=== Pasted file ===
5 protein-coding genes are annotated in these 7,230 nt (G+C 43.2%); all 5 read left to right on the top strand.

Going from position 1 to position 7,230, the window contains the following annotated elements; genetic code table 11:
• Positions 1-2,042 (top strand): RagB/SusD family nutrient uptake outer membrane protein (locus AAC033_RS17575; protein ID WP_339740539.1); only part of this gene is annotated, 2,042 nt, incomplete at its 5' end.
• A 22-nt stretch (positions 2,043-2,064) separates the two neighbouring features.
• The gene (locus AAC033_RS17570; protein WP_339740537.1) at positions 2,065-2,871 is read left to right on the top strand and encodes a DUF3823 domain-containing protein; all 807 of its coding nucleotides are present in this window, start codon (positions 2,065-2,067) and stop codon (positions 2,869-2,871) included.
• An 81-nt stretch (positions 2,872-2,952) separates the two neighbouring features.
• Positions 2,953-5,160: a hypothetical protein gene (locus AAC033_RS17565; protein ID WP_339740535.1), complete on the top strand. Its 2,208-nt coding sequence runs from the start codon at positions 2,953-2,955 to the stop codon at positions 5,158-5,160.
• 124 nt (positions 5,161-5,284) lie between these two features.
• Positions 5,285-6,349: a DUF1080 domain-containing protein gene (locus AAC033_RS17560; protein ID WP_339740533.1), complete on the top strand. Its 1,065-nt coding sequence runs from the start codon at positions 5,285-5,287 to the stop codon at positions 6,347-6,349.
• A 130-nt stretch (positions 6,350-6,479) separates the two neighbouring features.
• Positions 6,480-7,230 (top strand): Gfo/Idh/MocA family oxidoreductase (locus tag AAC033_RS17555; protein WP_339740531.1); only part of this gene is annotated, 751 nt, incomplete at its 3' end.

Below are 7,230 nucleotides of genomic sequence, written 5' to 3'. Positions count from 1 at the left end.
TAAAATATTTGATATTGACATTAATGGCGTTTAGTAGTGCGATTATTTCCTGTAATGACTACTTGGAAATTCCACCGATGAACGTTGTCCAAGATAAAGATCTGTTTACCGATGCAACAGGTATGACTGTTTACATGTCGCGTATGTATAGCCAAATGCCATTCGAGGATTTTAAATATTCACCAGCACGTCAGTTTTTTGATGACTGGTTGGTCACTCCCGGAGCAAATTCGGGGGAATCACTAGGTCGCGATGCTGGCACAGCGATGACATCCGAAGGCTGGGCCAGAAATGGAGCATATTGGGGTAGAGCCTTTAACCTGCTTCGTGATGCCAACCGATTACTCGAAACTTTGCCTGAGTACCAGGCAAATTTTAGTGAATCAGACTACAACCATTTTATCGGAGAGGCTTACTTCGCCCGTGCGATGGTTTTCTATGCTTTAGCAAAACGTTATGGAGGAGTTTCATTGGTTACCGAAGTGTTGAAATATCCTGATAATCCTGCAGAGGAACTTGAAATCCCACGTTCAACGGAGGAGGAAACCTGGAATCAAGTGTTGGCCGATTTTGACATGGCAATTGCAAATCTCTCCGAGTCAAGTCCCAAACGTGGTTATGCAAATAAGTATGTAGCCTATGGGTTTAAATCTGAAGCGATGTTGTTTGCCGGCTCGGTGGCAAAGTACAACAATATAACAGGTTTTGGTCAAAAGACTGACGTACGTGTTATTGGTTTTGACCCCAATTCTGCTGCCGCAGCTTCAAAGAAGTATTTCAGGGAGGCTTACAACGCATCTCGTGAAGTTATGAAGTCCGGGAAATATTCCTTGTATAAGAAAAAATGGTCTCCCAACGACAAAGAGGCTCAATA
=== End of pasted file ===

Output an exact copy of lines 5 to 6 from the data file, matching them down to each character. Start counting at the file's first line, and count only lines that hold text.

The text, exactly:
• The gene (locus AAC033_RS17570; protein WP_339740537.1) at positions 2,065-2,871 is read left to right on the top strand and encodes a DUF3823 domain-containing protein; all 807 of its coding nucleotides are present in this window, start codon (positions 2,065-2,067) and stop codon (positions 2,869-2,871) included.
• An 81-nt stretch (positions 2,872-2,952) separates the two neighbouring features.